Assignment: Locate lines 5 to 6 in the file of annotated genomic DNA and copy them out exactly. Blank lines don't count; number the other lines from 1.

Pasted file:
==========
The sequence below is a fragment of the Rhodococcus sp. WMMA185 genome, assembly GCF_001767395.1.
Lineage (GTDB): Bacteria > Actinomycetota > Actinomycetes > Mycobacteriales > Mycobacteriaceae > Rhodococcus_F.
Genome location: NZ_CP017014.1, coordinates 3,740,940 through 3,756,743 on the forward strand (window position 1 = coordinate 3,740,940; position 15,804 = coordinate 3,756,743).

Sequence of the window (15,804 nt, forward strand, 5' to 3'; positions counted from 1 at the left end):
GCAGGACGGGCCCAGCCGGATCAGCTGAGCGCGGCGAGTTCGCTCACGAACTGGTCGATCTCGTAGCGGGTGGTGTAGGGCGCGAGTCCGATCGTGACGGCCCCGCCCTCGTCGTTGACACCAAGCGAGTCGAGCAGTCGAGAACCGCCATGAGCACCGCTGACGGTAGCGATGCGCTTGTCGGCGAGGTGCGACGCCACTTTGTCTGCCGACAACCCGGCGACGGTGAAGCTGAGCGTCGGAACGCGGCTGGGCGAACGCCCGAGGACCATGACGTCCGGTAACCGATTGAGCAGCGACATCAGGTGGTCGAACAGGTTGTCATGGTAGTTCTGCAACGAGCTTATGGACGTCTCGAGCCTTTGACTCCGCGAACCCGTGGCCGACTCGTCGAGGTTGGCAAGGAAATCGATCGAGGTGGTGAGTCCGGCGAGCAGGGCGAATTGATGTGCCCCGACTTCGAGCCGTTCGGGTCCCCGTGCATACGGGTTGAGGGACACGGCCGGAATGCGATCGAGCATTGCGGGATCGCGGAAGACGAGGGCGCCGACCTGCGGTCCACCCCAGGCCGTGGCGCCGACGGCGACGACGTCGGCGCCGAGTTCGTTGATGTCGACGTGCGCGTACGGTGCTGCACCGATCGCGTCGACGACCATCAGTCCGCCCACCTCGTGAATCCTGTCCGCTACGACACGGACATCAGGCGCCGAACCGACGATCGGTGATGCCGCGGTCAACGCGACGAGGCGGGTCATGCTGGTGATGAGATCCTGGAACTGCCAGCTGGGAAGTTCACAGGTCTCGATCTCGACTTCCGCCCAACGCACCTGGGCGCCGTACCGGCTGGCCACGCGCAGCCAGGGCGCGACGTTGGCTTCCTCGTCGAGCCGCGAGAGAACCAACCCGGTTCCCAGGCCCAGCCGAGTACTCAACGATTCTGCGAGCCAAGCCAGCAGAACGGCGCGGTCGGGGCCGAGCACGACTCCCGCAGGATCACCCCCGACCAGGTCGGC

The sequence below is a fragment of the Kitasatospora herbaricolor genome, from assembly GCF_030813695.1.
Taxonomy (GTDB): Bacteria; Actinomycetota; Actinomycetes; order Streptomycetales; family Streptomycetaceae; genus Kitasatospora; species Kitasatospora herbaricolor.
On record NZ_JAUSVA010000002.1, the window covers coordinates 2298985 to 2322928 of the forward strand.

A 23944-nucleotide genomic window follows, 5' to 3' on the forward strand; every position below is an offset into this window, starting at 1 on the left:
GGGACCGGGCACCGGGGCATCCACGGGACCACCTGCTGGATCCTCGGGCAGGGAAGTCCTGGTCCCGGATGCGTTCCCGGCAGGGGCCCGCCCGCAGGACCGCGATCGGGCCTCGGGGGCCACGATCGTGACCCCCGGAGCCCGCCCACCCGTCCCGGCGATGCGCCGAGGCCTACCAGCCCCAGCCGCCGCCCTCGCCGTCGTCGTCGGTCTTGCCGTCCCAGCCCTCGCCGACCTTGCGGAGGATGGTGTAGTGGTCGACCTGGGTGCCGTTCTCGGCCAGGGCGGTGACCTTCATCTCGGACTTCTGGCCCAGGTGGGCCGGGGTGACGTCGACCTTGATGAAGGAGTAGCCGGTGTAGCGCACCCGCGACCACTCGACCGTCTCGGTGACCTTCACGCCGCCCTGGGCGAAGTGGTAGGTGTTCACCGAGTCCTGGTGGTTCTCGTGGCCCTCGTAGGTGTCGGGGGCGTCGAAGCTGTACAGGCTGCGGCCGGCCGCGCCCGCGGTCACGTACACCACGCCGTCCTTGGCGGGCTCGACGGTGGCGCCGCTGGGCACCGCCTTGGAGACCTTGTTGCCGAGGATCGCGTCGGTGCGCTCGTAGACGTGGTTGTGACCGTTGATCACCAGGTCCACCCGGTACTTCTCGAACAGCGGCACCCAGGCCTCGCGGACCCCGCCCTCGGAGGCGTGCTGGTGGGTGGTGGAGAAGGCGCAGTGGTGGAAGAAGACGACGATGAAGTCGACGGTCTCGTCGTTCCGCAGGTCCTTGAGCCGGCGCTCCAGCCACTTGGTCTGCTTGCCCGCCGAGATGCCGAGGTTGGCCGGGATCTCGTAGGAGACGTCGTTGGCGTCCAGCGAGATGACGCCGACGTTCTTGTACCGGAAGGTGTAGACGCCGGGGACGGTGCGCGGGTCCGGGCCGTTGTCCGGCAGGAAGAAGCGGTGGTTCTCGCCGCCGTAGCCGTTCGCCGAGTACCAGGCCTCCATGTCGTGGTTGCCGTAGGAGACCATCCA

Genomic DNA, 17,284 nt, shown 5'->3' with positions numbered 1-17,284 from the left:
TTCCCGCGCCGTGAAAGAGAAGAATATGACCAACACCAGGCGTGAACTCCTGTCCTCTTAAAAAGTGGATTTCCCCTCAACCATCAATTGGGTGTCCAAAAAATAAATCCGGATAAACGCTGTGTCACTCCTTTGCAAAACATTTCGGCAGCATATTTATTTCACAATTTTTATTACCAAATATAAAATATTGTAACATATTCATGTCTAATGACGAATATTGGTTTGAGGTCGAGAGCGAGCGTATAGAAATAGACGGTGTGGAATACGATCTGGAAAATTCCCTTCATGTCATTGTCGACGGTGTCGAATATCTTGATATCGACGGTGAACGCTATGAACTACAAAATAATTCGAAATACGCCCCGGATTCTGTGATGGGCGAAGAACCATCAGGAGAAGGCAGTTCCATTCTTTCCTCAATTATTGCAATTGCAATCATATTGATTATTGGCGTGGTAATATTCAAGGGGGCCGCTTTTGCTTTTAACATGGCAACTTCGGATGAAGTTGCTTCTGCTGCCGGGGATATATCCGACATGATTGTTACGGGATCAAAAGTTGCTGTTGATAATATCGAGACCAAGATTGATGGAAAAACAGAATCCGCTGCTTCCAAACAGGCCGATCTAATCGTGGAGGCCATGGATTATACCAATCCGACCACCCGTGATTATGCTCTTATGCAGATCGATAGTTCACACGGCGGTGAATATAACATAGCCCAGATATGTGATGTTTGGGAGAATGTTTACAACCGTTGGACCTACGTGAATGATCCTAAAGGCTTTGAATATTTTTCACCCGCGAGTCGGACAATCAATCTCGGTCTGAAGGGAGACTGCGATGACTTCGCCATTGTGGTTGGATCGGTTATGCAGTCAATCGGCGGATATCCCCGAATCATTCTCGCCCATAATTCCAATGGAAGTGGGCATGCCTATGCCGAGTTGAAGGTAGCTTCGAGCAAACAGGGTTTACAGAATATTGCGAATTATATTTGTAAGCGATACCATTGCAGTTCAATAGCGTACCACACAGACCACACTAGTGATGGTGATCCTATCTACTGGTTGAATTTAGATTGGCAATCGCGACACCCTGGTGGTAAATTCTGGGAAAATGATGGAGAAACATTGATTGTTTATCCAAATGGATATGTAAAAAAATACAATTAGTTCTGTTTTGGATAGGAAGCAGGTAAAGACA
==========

GCAGGACGGGCCCAGCCGGATCAGCTGAGCGCGGCGAGTTCGCTCACGAACTGGTCGATCTCGTAGCGGGTGGTGTAGGGCGCGAGTCCGATCGTGACGGCCCCGCCCTCGTCGTTGACACCAAGCGAGTCGAGCAGTCGAGAACCGCCATGAGCACCGCTGACGGTAGCGATGCGCTTGTCGGCGAGGTGCGACGCCACTTTGTCTGCCGACAACCCGGCGACGGTGAAGCTGAGCGTCGGAACGCGGCTGGGCGAACGCCCGAGGACCATGACGTCCGGTAACCGATTGAGCAGCGACATCAGGTGGTCGAACAGGTTGTCATGGTAGTTCTGCAACGAGCTTATGGACGTCTCGAGCCTTTGACTCCGCGAACCCGTGGCCGACTCGTCGAGGTTGGCAAGGAAATCGATCGAGGTGGTGAGTCCGGCGAGCAGGGCGAATTGATGTGCCCCGACTTCGAGCCGTTCGGGTCCCCGTGCATACGGGTTGAGGGACACGGCCGGAATGCGATCGAGCATTGCGGGATCGCGGAAGACGAGGGCGCCGACCTGCGGTCCACCCCAGGCCGTGGCGCCGACGGCGACGACGTCGGCGCCGAGTTCGTTGATGTCGACGTGCGCGTACGGTGCTGCACCGATCGCGTCGACGACCATCAGTCCGCCCACCTCGTGAATCCTGTCCGCTACGACACGGACATCAGGCGCCGAACCGACGATCGGTGATGCCGCGGTCAACGCGACGAGGCGGGTCATGCTGGTGATGAGATCCTGGAACTGCCAGCTGGGAAGTTCACAGGTCTCGATCTCGACTTCCGCCCAACGCACCTGGGCGCCGTACCGGCTGGCCACGCGCAGCCAGGGCGCGACGTTGGCTTCCTCGTCGAGCCGCGAGAGAACCAACCCGGTTCCCAGGCCCAGCCGAGTACTCAACGATTCTGCGAGCCAAGCCAGCAGAACGGCGCGGTCGGGGCCGAGCACGACTCCCGCAGGATCACCCCCGACCAGGTCGGC

The sequence below is a fragment of the Kitasatospora herbaricolor genome, from assembly GCF_030813695.1.